Hi! I don’t know about you, but I love “favorite books” posts. Also, I hate them, because my “books to read” pile is huge. Beyond that, my list of books to read that I don’t own is ridiculous. At any rate, I love getting other peoples’ favorites, so I try to share mine.
It’s conveniently (accidentally) split evenly between fiction and nonfiction and they’re listed in no particular order, but if you’re in a hurry, scroll to the bottom because that’s where my favorite ended up.
Til We Have Faces: a Myth Retold (CS Lewis)
I made a goal a couple years ago to read more books by dead people. Every time I say that, I feel the need to clarify: the authors in question were alive when the books are written but have died since. The proportion of old books I read is coincidentally reflected precisely in this list: 20%.
Anyway, this was a gorgeously written adaptation of the myth of Cupid and Psyche, which I wasn’t familiar with until I googled it halfway through the book.
Artemis (Andy Weir)
This was a read-aloud for Andrew and me. SO FUN. Set on the moon with conspiracies, gangsters, and intrigue, this sci-fi was engaging, funny, and smart. Added bonus: the chapters are longer than they were in The Martian, which made it harder to “one more chapter” our way into the wee hours of the morning.
The Storyteller (Jodi Picoult)
I love me some WWII fiction.
This was set in the presesnt day, but with vivid interviews with an old Nazi. The characters are, in typical Picoult style, quirky and well-developed. I hate to throw in a spoiler (mild as it may be) but I stopped reading her books for a long while because the endings were always devastating. This one didn’t leave me feeling completely crushed.
A Man Called Ove (Fredrik Backman)
Important: I pronounced his name wrong in my head the whole time. I said “love” minus the L. Evidently it’s “O-veh.”
Anyway. It took me a while to get into. Ove is a crotchety old guy bent on suicide, which isn’t usually the kind of premise I gravitate toward. But my friend Lindsey said it was one of her favorites and I trust her, so I plugged along. I’m so glad. His grouchiness becomes endearing and the community that materializes around and despite him is heartwarming.
America’s First Daughter (Stephanie Dray and Laura Kamoie)
I’m bad at history. I prefer math, where you can derive answers from principles or compute them from formulas. History always felt like a lot of memory work to me, which takes more effort for my brain, and I’m lazy.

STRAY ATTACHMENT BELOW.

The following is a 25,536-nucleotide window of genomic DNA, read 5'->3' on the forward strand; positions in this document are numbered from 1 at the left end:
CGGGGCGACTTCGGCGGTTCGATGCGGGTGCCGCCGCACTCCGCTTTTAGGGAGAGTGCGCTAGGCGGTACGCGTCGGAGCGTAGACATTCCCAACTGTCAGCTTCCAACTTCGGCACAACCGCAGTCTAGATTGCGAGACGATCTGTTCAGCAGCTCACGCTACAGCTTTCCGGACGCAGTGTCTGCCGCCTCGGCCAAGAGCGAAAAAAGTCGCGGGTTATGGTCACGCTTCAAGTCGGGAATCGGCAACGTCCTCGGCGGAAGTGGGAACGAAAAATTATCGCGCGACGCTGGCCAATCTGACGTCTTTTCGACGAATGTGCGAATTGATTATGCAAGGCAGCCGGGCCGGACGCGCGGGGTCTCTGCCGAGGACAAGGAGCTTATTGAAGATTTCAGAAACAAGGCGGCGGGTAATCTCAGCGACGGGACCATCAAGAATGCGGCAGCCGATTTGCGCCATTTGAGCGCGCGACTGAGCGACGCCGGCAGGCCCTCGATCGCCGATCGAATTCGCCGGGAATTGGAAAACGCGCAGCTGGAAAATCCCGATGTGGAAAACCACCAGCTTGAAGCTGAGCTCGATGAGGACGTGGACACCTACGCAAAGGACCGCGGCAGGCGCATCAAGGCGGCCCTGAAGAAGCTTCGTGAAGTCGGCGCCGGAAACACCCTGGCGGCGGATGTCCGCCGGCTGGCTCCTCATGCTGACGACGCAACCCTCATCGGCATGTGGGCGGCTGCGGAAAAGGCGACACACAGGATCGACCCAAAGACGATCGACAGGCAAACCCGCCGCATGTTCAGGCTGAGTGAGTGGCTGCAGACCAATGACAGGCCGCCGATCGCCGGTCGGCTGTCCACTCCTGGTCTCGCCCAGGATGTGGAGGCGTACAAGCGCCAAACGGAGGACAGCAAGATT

But my brain (much like your brain, I imagine) is wired for story, and when history becomes an engaging story, it all starts to make sense. Historical fiction does that for me. It contextualizes the names and dates so they actually mean something. This is the story of Thomas Jefferson’s daughter Patsy through America’s fight for independence, the White House, and into Thomas Jefferson’s retirement. Fascinating.
Call the Midwife (Jennifer Worth)
I watched most of the TV series while this was still on my “to read” list, and that served me nicely: I didn’t have to make up the characters from scratch in my head. (The show is well-cast.) The stories are poignant and uplifting… except when they are utterly shattering.
The Broken Way (Ann Voskamp)
Oh, that Ann Voskamp… exploding my brain again. In One Thousand Gifts, she talked about how, in the ministry of Jesus, thanks preceded the miracle. This led me (and much of American Christian culture) to start a gratitude list. I’m almost to nine thousand. In this one, she points out how breaking frequently comes before miracle as well. Encouragement for this broken soul.
Fat and Faithful (J Nichole Morgan)
This confronted a lie I hadn’t examined: “since gluttony is a sin, fat is evidence of sin. Therefore, fat people are living in sin.” There are medical reasons this is BS (if you’re curious, check out Health at Every Size by Carol Bacon) but Morgan addresses the reasons this lie is so especially damaging within the Church.
In Defense of Sanity (GK Chesterton)
This is my second Chesterton (after The Man Who Was Thursday in 2017) and it’s delightful. It’s a collection of sixty-odd essays that vary widely in subject but every one of them is funny and quotable. You know the random party question, “If you could have dinner with any person, alive or dead, who would it be”? Chesterton has become my answer (assuming Jesus is off limits). I read one essay at a time (usually one per night) and always felt far smarter when I was done.
Parenting: 14 Gospel Principles that can Radically Change Your Family (Paul David Tripp)
This was easily my favorite book of the year, and hands-down my favorite parenting book ever. I liked it so much that upon finishing, I immediately purchased copies for each of my siblings and a few assorted others. It is simultaneously the least practical and most transformative parenting book I’ve ever read. I recommend it for three groups of people: parents, believers, and people who need Jesus. Pretty sure that catches everybody.
The thing about this book is the way it filters everything through the lens of the Gospel. I need that in my life. I’ve believed for most of my life that the Gospel was the starting point for Jesus-followers. I’m learning it’s the whole point.
So there it is. My favorite books of 2018. I’d love to hear yours!